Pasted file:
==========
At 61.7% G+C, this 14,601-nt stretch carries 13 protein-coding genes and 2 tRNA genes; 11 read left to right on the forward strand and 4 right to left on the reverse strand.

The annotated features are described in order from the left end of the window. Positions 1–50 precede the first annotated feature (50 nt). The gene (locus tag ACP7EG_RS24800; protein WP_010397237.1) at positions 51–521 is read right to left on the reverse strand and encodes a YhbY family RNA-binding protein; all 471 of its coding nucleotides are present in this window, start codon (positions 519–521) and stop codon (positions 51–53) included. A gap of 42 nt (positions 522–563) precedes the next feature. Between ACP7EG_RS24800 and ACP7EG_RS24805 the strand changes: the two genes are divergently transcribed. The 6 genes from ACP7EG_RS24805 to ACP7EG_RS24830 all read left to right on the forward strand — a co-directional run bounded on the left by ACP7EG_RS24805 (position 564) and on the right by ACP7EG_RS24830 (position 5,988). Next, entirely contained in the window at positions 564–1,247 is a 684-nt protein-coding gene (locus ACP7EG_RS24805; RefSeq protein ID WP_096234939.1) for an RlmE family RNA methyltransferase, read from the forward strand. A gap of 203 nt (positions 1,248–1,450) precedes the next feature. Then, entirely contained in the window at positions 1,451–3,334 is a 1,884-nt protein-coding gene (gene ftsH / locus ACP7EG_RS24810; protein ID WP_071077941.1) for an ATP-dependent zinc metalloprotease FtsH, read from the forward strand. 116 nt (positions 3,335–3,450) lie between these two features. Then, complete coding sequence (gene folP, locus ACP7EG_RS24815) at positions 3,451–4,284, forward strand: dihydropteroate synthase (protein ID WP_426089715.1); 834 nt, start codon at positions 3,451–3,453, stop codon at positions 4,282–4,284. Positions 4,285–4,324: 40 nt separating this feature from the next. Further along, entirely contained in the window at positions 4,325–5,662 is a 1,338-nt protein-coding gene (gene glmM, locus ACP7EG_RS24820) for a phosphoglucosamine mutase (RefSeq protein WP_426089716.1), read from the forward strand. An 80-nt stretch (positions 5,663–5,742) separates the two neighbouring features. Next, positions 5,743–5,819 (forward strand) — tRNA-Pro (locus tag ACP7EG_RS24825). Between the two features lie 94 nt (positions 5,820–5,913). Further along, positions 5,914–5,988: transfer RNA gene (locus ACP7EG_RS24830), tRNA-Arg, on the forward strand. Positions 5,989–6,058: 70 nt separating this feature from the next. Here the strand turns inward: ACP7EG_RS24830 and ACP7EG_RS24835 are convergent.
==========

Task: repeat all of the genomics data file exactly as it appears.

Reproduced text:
At 61.7% G+C, this 14,601-nt stretch carries 13 protein-coding genes and 2 tRNA genes; 11 read left to right on the forward strand and 4 right to left on the reverse strand.

The annotated features are described in order from the left end of the window. Positions 1–50 precede the first annotated feature (50 nt). The gene (locus tag ACP7EG_RS24800; protein WP_010397237.1) at positions 51–521 is read right to left on the reverse strand and encodes a YhbY family RNA-binding protein; all 471 of its coding nucleotides are present in this window, start codon (positions 519–521) and stop codon (positions 51–53) included. A gap of 42 nt (positions 522–563) precedes the next feature. Between ACP7EG_RS24800 and ACP7EG_RS24805 the strand changes: the two genes are divergently transcribed. The 6 genes from ACP7EG_RS24805 to ACP7EG_RS24830 all read left to right on the forward strand — a co-directional run bounded on the left by ACP7EG_RS24805 (position 564) and on the right by ACP7EG_RS24830 (position 5,988). Next, entirely contained in the window at positions 564–1,247 is a 684-nt protein-coding gene (locus ACP7EG_RS24805; RefSeq protein ID WP_096234939.1) for an RlmE family RNA methyltransferase, read from the forward strand. A gap of 203 nt (positions 1,248–1,450) precedes the next feature. Then, entirely contained in the window at positions 1,451–3,334 is a 1,884-nt protein-coding gene (gene ftsH / locus ACP7EG_RS24810; protein ID WP_071077941.1) for an ATP-dependent zinc metalloprotease FtsH, read from the forward strand. 116 nt (positions 3,335–3,450) lie between these two features. Then, complete coding sequence (gene folP, locus ACP7EG_RS24815) at positions 3,451–4,284, forward strand: dihydropteroate synthase (protein ID WP_426089715.1); 834 nt, start codon at positions 3,451–3,453, stop codon at positions 4,282–4,284. Positions 4,285–4,324: 40 nt separating this feature from the next. Further along, entirely contained in the window at positions 4,325–5,662 is a 1,338-nt protein-coding gene (gene glmM, locus ACP7EG_RS24820) for a phosphoglucosamine mutase (RefSeq protein WP_426089716.1), read from the forward strand. An 80-nt stretch (positions 5,663–5,742) separates the two neighbouring features. Next, positions 5,743–5,819 (forward strand) — tRNA-Pro (locus tag ACP7EG_RS24825). Between the two features lie 94 nt (positions 5,820–5,913). Further along, positions 5,914–5,988: transfer RNA gene (locus ACP7EG_RS24830), tRNA-Arg, on the forward strand. Positions 5,989–6,058: 70 nt separating this feature from the next. Here the strand turns inward: ACP7EG_RS24830 and ACP7EG_RS24835 are convergent.